In February 2012, Net4Society used ENACT as a success story for Social Science and Humanities (SSH) funding by the European Union. Net4Society's article on ENACT's impact observed: `Before ENACT, any discussion of European citizenship was dominated by lawyers, who naturally stressed the legal aspect of citizenship. This has changed, thanks to the civil society organisation "European Year of Citizens 2013 Alliance", choosing as its slogan "European citizenship is more than rights!" The European Commission is now explicitly seeking new research projects to investigate "how citizens claim and enact their rights". This is recognition of ENACT's role in supporting and marking the importance of activism as an aspect of European citizenship.

Our research is contributing to a wider public discourse about activism both online and via broadcast media. We regularly contribute research-based articles to OpenDemocracy [5.1]. Each article has received over 2,000 views, and 51% of visitors are from outside the UK and USA. The average view time for our articles is over 6 minutes (compared to 3.5 minutes across OpenDemocracy as a whole). According to the online editor, Andrew Hyde, conversation strands on the website on our articles on topics such as EU immigration and the use of Sharia law in the UK reveal the disproportionately high interest our research has gained on a website well known for informing the work of activists and policy makers. Regular contributor to OpenDemocracy and author on Balkan and Russian issues Iannis Carris wrote, `I thought the citizenship after orientalism partnership with the Open University was excellent — exactly what OpenDemoncracy does best, staying close to current news, and at the same time getting behind it to look much deeper.'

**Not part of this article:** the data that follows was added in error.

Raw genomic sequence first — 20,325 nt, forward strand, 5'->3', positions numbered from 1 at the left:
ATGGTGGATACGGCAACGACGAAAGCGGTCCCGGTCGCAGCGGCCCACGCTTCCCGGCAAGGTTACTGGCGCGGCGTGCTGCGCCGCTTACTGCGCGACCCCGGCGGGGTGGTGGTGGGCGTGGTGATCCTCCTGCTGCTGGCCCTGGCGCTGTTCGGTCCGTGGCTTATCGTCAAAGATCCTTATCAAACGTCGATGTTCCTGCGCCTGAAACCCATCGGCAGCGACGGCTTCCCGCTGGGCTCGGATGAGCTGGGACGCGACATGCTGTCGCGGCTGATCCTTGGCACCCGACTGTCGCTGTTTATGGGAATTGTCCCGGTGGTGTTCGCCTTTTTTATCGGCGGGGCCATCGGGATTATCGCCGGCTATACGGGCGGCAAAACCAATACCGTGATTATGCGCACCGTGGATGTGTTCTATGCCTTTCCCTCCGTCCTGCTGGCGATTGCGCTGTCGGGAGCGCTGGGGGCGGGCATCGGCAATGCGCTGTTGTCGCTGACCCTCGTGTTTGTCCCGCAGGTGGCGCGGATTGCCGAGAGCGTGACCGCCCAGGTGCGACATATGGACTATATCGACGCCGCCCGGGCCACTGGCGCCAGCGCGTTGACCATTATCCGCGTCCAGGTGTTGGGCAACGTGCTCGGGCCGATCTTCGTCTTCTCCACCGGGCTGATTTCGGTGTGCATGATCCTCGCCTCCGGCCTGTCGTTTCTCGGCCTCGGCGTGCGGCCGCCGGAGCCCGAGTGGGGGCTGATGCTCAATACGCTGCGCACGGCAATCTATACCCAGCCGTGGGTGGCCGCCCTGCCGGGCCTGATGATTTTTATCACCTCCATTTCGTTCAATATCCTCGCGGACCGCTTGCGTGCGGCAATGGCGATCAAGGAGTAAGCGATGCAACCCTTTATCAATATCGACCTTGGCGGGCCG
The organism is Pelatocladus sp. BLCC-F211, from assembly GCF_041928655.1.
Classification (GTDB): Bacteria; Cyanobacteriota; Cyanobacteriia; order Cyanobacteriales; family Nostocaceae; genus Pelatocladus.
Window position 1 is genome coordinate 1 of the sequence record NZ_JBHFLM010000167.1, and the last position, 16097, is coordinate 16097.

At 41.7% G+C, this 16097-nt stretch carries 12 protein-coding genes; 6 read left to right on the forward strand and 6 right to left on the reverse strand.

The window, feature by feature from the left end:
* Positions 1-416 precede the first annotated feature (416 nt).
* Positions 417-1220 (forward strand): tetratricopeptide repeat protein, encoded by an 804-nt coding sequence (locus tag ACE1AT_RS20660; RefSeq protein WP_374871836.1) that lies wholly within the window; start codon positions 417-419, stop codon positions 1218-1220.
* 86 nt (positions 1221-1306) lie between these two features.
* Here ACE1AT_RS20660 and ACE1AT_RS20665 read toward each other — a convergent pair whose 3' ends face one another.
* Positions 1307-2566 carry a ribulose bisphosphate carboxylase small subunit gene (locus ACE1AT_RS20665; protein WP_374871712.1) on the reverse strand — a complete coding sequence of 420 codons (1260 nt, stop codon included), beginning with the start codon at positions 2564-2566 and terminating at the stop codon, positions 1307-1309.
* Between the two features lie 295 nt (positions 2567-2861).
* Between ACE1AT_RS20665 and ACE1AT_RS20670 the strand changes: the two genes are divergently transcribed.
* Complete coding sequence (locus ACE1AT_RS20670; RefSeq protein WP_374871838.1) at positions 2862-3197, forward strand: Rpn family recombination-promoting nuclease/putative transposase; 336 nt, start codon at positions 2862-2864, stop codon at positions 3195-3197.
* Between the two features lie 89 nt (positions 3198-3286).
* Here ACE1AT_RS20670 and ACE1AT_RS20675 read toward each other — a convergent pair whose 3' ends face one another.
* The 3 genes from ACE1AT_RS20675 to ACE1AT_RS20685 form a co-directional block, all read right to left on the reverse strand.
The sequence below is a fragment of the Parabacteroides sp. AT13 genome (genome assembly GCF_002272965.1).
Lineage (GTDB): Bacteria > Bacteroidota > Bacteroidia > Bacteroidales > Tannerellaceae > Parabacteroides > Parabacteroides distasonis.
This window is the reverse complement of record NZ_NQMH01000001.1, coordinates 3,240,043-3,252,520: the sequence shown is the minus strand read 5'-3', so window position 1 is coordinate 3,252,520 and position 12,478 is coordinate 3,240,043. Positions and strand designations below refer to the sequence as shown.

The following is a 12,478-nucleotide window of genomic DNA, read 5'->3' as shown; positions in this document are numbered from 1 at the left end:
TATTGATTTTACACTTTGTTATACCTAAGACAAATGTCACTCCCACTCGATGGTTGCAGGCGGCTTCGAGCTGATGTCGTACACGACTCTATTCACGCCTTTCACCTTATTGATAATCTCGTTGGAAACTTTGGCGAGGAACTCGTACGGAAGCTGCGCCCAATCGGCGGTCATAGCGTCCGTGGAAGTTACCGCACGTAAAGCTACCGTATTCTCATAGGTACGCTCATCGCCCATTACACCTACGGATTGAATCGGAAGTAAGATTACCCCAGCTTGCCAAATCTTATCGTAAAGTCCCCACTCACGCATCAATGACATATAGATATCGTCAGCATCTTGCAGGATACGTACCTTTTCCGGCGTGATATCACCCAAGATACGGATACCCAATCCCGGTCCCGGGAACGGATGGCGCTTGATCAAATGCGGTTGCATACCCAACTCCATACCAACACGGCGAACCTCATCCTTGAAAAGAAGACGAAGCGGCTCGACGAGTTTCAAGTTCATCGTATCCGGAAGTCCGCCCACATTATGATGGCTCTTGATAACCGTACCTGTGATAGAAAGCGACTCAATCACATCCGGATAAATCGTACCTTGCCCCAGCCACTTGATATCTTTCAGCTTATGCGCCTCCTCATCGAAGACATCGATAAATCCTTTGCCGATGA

Sources to corroborate the impact

1. Impact of partnership with OpenDemocracy website in informing public opinion. See the various statistics and testimonial provided in Section 4.